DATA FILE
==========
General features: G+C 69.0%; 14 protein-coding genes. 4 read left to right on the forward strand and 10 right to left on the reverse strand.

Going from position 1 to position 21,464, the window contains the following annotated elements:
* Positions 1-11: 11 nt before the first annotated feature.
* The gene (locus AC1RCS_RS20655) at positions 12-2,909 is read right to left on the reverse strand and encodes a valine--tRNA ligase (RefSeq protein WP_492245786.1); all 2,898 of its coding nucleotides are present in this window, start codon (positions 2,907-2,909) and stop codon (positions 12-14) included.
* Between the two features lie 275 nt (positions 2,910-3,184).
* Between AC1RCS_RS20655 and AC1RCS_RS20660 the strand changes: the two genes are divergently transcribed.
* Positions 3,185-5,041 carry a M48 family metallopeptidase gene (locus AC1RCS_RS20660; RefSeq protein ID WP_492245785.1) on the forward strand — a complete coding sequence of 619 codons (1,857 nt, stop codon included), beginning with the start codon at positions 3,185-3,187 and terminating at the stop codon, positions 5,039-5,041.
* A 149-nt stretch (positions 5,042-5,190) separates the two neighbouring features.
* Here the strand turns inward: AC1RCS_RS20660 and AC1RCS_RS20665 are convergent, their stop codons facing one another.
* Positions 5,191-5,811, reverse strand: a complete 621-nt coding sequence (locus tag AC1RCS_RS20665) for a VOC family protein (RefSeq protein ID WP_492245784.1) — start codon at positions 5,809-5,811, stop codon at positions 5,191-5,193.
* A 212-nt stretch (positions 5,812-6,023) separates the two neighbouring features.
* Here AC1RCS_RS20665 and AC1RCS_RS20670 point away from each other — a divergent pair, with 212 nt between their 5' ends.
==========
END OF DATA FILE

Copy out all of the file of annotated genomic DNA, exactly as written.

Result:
General features: G+C 69.0%; 14 protein-coding genes. 4 read left to right on the forward strand and 10 right to left on the reverse strand.

Going from position 1 to position 21,464, the window contains the following annotated elements:
* Positions 1-11: 11 nt before the first annotated feature.
* The gene (locus AC1RCS_RS20655) at positions 12-2,909 is read right to left on the reverse strand and encodes a valine--tRNA ligase (RefSeq protein WP_492245786.1); all 2,898 of its coding nucleotides are present in this window, start codon (positions 2,907-2,909) and stop codon (positions 12-14) included.
* Between the two features lie 275 nt (positions 2,910-3,184).
* Between AC1RCS_RS20655 and AC1RCS_RS20660 the strand changes: the two genes are divergently transcribed.
* Positions 3,185-5,041 carry a M48 family metallopeptidase gene (locus AC1RCS_RS20660; RefSeq protein ID WP_492245785.1) on the forward strand — a complete coding sequence of 619 codons (1,857 nt, stop codon included), beginning with the start codon at positions 3,185-3,187 and terminating at the stop codon, positions 5,039-5,041.
* A 149-nt stretch (positions 5,042-5,190) separates the two neighbouring features.
* Here the strand turns inward: AC1RCS_RS20660 and AC1RCS_RS20665 are convergent, their stop codons facing one another.
* Positions 5,191-5,811, reverse strand: a complete 621-nt coding sequence (locus tag AC1RCS_RS20665) for a VOC family protein (RefSeq protein ID WP_492245784.1) — start codon at positions 5,809-5,811, stop codon at positions 5,191-5,193.
* A 212-nt stretch (positions 5,812-6,023) separates the two neighbouring features.
* Here AC1RCS_RS20665 and AC1RCS_RS20670 point away from each other — a divergent pair, with 212 nt between their 5' ends.